In a world where so many put themselves forward by shoving someone else out of the way, we’re heartened by stories of unselfish giving. It’s an inspiring theme that always emerges in the glow and remembrance of Christmas.
But any time of year, stories both true and fictional help us balance our ambitions, become less selfish, and strive to be better people. Not stories featuring superheroes, obviously. Much as we enjoy characters whose special powers enable them to topple the bad guys and avert catastrophic events, superhero characters don’t inspire or give hope.
The most inspiring stories feature people we all could be—those with no special gifts, ordinary people, poor people, compassionate people. Realistic fiction has the potential to expand our view of creation while giving hope for problems that seem to go on without relief.
One of my favorites is Rohinton Mistry’s A Fine Balance. Set in India in the 1970s, the story gives us characters who endure poverty, frustration, corruption and prejudice with moral courage. Beautifully written, it ends in an unforgettable way, not happily-ever-after, but with the power of love.
I’m inspired by stories of faithfulness, even silly ones like Dr. Seuss’ Horton Hatches the Egg. Horton the elephant is an unlikely egg-sitter, but when the lazy bird Mayzie leaves him in the lurch, he sits and he sits, because “an elephant’s faithful, one hundred percent.”
Maybe the bird in this children’s story was not simply lazy. Maybe she did not know about love and faithfulness, qualities learned by example. I thought about the importance of a loving environment as I watched Anderson Cooper interview Shin Dong-hyuk, a young man born and raised in a cruel North Korean concentration camp. Until he was about 23, starvation and brutality kept Shin from experiencing any human kindness. He told Cooper he didn’t cry much when his mother and brother were executed for trying to escape the camp, because he thought they’d gotten what they deserved. Later Shin revealed he was the one who informed on them. At the time, he thought it was the right thing to do, because they’d broken the rules.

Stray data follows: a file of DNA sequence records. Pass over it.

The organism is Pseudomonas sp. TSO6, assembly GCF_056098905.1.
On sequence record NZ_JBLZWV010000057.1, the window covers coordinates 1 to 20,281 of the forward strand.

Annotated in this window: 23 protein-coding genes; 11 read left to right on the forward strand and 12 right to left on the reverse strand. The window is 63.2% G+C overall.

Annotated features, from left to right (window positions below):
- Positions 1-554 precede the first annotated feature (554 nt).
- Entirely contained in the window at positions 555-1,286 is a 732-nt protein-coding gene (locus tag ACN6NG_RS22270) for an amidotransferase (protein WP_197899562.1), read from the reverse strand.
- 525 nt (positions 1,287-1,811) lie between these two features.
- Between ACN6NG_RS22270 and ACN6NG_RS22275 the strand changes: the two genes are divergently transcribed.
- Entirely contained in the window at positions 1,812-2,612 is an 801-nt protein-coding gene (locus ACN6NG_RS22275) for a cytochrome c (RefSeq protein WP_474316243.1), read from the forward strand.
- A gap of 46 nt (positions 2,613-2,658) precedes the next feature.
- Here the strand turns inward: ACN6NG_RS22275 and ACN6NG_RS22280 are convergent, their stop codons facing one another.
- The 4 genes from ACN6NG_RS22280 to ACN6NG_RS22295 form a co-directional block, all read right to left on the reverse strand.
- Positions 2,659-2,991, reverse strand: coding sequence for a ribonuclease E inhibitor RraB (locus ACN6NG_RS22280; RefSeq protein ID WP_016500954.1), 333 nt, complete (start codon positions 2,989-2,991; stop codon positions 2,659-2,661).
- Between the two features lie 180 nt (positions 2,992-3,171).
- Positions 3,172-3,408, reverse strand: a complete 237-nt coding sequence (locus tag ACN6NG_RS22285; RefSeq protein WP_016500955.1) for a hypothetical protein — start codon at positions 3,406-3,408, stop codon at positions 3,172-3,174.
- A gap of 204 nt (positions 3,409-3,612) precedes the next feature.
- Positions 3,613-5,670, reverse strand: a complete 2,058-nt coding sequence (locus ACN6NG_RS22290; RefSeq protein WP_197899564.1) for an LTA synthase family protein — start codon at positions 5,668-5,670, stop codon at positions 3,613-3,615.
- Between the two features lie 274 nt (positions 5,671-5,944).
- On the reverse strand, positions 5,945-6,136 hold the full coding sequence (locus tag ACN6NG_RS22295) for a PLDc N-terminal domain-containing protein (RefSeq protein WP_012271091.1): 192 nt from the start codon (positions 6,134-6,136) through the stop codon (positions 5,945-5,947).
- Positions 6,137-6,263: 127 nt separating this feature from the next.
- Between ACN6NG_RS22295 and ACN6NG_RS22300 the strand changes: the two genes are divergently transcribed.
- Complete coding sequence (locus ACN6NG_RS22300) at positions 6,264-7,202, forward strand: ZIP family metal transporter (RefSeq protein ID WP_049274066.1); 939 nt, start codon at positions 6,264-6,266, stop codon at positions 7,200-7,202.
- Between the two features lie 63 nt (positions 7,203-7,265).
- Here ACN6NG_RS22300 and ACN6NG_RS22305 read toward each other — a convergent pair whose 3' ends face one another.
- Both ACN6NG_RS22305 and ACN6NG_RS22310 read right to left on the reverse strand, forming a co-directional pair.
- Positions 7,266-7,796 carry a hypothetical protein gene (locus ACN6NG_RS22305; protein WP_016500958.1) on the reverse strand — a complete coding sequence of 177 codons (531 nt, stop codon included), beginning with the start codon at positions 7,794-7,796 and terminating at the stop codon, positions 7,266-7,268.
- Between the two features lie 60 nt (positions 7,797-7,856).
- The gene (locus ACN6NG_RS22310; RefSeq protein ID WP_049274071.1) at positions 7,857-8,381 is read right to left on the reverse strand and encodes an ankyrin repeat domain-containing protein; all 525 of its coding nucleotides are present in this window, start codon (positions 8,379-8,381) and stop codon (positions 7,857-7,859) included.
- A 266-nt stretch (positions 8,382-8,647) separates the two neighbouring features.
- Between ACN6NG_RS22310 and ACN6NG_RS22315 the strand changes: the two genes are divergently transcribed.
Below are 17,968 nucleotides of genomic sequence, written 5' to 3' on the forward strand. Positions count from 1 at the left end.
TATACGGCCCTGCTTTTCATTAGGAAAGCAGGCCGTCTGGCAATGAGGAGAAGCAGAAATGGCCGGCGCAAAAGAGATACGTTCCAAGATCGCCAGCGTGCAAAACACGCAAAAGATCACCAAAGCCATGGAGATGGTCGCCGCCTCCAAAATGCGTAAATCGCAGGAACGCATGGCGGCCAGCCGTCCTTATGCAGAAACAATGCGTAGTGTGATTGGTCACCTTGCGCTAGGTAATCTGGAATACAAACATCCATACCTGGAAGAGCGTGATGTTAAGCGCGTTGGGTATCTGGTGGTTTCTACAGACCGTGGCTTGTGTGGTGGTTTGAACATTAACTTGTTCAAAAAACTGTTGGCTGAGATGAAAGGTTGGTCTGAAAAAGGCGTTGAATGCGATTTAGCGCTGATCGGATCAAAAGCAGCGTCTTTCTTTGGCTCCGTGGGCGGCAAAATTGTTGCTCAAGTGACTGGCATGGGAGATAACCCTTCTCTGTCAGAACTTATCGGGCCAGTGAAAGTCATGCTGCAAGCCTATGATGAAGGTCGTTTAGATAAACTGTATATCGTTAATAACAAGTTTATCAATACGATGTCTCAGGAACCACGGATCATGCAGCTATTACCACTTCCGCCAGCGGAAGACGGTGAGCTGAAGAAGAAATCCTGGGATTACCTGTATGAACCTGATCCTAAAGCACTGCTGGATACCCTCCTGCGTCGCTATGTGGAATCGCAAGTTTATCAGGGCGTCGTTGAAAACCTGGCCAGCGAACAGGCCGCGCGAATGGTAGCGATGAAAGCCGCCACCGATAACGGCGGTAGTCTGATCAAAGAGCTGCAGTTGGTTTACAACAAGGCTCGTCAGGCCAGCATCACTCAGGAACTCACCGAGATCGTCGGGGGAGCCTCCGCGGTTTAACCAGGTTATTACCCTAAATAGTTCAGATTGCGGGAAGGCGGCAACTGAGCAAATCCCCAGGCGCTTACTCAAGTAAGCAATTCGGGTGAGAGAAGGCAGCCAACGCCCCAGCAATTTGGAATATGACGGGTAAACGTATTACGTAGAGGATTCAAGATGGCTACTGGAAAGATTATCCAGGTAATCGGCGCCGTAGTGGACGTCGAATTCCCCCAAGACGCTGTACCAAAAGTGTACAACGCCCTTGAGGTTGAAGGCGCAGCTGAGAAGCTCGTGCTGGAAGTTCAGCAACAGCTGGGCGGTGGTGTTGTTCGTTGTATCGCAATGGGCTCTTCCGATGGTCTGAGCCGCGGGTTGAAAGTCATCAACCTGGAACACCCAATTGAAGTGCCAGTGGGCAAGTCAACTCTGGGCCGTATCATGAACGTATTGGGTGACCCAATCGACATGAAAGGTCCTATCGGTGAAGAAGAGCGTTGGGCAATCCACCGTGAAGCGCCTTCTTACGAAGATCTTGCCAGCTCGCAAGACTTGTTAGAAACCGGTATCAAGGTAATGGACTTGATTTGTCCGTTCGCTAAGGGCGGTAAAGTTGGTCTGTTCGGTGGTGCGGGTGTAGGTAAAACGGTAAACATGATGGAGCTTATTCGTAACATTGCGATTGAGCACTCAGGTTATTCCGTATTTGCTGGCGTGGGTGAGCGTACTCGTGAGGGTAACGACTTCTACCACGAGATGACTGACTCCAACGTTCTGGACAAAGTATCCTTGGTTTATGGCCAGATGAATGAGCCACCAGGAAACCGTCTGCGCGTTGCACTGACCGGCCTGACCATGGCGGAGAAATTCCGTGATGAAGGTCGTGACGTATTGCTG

Now 30 and free, Shin said he still doesn’t know what love is, but he feels bad about what he did, and cries more than he ever did in camp. He’s learning to be human. Writer Blaine Hardin tells Shin’s story in his book, Escape from Camp 14.
In 2005, 100 writers (“leading lights of British letters”) were asked to name their favorite fictional characters. As you might imagine, literary characters were cited for being unique or entertaining, stoic, independent, despicable (but so well drawn), or compassionate. Author Maeve Binchey chose one of my favorites, Joe Gargery of Dickens’ Great Expectations. Joe, a father figure to young Pip, is the humble character whose love and compassion make him a contrast to the haughty and vindictive Miss Havisham. Though Pip is awed by Miss Havisham and made rich by the bequest of a convict, Joe’s influence is most important to his life.
Compassion makes us human, and compassion helps us endure. Compassionate characters, like people in real life, show how an ordinary person can make a small corner of his world better.
Here’s where you can find the books mentioned above:
Great Expectations (free) http://amzn.to/Y7Hy9s
Horton Hatches the Egg http://amzn.to/TUACq3
Escape from Camp 14 http://amzn.to/Rxg0Zq
A Fine Balance http://amzn.to/R0EVmG
And my historical novel, also a story with characters who care: The Girl on the Mountain.
Every small act of kindness spreads hope. Keep Christmas with you–all through the year.